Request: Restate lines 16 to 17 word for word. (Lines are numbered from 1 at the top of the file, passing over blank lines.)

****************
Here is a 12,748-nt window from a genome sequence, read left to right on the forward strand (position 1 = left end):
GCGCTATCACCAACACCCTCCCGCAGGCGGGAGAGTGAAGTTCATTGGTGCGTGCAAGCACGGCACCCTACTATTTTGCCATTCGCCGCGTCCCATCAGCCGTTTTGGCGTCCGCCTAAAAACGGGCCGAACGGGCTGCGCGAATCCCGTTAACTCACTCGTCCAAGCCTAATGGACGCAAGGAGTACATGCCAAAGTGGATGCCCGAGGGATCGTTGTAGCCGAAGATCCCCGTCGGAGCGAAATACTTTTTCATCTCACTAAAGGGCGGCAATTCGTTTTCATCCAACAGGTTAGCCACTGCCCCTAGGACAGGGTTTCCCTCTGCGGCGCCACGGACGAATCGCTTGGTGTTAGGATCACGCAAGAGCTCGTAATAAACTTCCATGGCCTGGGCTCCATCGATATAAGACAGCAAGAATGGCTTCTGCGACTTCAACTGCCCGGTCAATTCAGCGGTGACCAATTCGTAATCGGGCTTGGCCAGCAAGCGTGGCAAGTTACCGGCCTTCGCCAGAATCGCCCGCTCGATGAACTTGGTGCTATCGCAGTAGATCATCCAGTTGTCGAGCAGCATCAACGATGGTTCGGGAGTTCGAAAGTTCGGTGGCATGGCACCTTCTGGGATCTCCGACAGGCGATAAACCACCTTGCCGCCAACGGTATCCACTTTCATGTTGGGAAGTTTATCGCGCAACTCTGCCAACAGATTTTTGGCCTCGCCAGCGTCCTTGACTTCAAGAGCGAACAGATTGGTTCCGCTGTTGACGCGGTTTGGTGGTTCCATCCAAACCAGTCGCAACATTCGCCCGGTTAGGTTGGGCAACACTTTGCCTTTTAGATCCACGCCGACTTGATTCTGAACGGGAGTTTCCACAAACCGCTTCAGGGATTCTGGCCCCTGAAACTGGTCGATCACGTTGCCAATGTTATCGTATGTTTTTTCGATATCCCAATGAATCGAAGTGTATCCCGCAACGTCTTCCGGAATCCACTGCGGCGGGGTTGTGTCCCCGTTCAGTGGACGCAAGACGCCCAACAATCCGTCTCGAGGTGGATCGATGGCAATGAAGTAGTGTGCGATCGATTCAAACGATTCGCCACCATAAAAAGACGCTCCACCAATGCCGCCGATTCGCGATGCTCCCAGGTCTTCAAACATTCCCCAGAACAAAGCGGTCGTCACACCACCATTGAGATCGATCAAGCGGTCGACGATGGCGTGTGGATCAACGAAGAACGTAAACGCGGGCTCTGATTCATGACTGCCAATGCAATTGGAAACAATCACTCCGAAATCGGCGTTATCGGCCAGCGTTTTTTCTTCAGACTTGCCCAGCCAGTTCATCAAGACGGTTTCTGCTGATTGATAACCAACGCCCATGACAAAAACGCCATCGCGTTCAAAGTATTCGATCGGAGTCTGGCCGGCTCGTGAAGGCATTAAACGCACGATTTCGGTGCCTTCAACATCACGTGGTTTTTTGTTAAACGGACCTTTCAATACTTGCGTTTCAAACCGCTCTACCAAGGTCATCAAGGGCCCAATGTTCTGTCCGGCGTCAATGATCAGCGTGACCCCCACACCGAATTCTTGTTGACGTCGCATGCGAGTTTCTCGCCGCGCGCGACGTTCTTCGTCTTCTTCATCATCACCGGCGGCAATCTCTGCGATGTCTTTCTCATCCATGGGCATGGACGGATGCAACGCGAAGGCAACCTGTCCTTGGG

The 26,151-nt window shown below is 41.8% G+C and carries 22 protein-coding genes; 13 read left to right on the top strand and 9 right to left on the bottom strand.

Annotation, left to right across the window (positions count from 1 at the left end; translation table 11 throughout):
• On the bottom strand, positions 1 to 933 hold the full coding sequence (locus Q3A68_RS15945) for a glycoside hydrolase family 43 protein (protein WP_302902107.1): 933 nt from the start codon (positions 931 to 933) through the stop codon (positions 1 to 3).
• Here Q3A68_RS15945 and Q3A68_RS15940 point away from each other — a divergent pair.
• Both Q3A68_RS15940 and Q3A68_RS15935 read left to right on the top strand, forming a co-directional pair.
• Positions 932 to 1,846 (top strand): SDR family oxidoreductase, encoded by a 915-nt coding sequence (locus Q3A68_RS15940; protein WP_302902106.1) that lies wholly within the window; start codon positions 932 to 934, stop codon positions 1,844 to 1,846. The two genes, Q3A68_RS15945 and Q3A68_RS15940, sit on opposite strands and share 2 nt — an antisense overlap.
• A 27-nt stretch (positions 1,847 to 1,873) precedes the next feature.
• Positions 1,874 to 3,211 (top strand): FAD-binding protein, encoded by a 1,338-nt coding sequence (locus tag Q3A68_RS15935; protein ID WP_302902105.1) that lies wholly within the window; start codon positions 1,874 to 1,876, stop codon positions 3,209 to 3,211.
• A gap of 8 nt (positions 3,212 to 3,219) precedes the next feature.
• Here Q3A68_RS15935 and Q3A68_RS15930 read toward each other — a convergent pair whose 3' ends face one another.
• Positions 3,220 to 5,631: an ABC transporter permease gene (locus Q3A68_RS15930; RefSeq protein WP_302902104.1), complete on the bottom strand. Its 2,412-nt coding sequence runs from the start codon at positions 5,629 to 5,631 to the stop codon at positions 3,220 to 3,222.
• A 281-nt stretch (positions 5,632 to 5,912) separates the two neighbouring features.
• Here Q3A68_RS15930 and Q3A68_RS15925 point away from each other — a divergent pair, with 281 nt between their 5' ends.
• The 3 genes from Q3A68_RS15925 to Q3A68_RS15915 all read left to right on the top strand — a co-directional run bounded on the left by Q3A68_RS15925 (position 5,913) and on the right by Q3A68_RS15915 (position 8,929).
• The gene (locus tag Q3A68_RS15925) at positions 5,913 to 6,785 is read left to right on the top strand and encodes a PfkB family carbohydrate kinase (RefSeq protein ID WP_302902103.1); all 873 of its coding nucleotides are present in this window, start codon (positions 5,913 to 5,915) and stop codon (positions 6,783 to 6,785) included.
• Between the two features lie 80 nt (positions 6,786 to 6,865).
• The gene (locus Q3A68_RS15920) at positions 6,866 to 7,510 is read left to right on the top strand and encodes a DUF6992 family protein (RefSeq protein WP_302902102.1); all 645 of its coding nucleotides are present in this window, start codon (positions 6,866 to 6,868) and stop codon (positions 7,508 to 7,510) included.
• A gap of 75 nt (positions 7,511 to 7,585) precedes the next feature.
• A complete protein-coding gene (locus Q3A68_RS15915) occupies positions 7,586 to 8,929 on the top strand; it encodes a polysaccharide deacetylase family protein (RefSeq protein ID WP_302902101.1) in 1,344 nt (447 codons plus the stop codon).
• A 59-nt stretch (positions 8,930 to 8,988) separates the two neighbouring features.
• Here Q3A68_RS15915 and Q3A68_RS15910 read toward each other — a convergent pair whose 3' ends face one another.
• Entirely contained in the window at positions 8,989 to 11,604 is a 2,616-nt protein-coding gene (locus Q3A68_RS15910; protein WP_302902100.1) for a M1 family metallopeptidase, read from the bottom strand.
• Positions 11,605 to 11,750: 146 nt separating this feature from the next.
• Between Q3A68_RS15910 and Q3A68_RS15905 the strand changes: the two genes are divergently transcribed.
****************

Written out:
• The 3 genes from Q3A68_RS15925 to Q3A68_RS15915 all read left to right on the top strand — a co-directional run bounded on the left by Q3A68_RS15925 (position 5,913) and on the right by Q3A68_RS15915 (position 8,929).
• The gene (locus tag Q3A68_RS15925) at positions 5,913 to 6,785 is read left to right on the top strand and encodes a PfkB family carbohydrate kinase (RefSeq protein ID WP_302902103.1); all 873 of its coding nucleotides are present in this window, start codon (positions 5,913 to 5,915) and stop codon (positions 6,783 to 6,785) included.